From Sarah, With Joy

*Poet * Author * Wanderluster*

Monday, December 16, 2013

Know Your Theme

When I was a student Ron Carlson came and gave a lecture and I got to go to a question and answer gig afterwards. As he was answering questions, he talked about how a lot of MFA students are super worried about not being too didactic or obvious about their message. They focus on being subtle. But he said something that surprised me. He said to throw subtlety out the window.

It hasn't been till more recently, though, that I've begun to understand a little what he's talking about, and how it applies.

See, I am definitely one of those writers who is hyper-concerned about being too obvious with their message. I love it when the text is rich enough to provide multiple meanings and solutions, and lends itself to deep analysis. Even more than that, I hate it when books or movies get into, like, children's talk show host mode and almost sound like, "And from this story, children, we learn that..." Or when a show (*ahem* Glee *ahem*) starts pushing their own agenda so hard you just feel like you're getting stuff shoved down your throat whether or not you agree with them.

So yeah, I don't like didactic or agenda-pushing stories. I like it when a story is ambiguous enough that I can sort of glean my own meaning from it. However, I've gotten feedback on a few things where people have told me that they're not sure what I'm trying to say, or what they're supposed to take from the story. I tell them, "I'm not trying to say anything, I want the reader to be able to take their own meaning."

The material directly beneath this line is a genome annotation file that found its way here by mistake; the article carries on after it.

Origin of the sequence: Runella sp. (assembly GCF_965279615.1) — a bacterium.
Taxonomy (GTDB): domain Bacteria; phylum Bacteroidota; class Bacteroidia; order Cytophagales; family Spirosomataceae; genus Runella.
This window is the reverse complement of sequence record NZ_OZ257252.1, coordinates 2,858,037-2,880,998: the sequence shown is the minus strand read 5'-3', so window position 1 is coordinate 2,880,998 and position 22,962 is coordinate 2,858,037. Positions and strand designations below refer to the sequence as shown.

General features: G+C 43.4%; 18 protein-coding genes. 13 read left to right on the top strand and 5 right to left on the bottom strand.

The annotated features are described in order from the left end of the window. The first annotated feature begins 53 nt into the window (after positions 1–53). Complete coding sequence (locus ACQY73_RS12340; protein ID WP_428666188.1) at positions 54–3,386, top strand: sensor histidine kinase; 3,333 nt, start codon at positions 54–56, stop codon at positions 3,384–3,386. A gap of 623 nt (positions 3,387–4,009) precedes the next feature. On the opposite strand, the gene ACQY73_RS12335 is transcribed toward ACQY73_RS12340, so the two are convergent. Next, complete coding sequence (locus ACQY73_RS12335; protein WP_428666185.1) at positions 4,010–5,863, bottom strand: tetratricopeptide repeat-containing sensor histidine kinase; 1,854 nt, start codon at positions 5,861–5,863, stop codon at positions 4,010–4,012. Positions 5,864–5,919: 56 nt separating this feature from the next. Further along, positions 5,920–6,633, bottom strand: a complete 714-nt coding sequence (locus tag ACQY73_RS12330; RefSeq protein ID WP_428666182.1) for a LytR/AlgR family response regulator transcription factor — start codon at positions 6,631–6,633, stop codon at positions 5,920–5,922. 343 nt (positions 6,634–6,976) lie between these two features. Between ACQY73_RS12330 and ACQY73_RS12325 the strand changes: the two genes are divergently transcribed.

And I think that's the problem. The point of writing is to say something, something important, something so important to you that you want to shout it to the world. I've realized, I feel that way about everything I write but sometimes I'm so scared of offending people or not connecting with people that I end up becoming too vague and obtuse and not connecting with anyone. I've had readers tell me to just come out and say what I want to say, that a reader really does need to know where the author is coming from. It's better to have a reader disagree with you than not know what you're trying to say in the first place.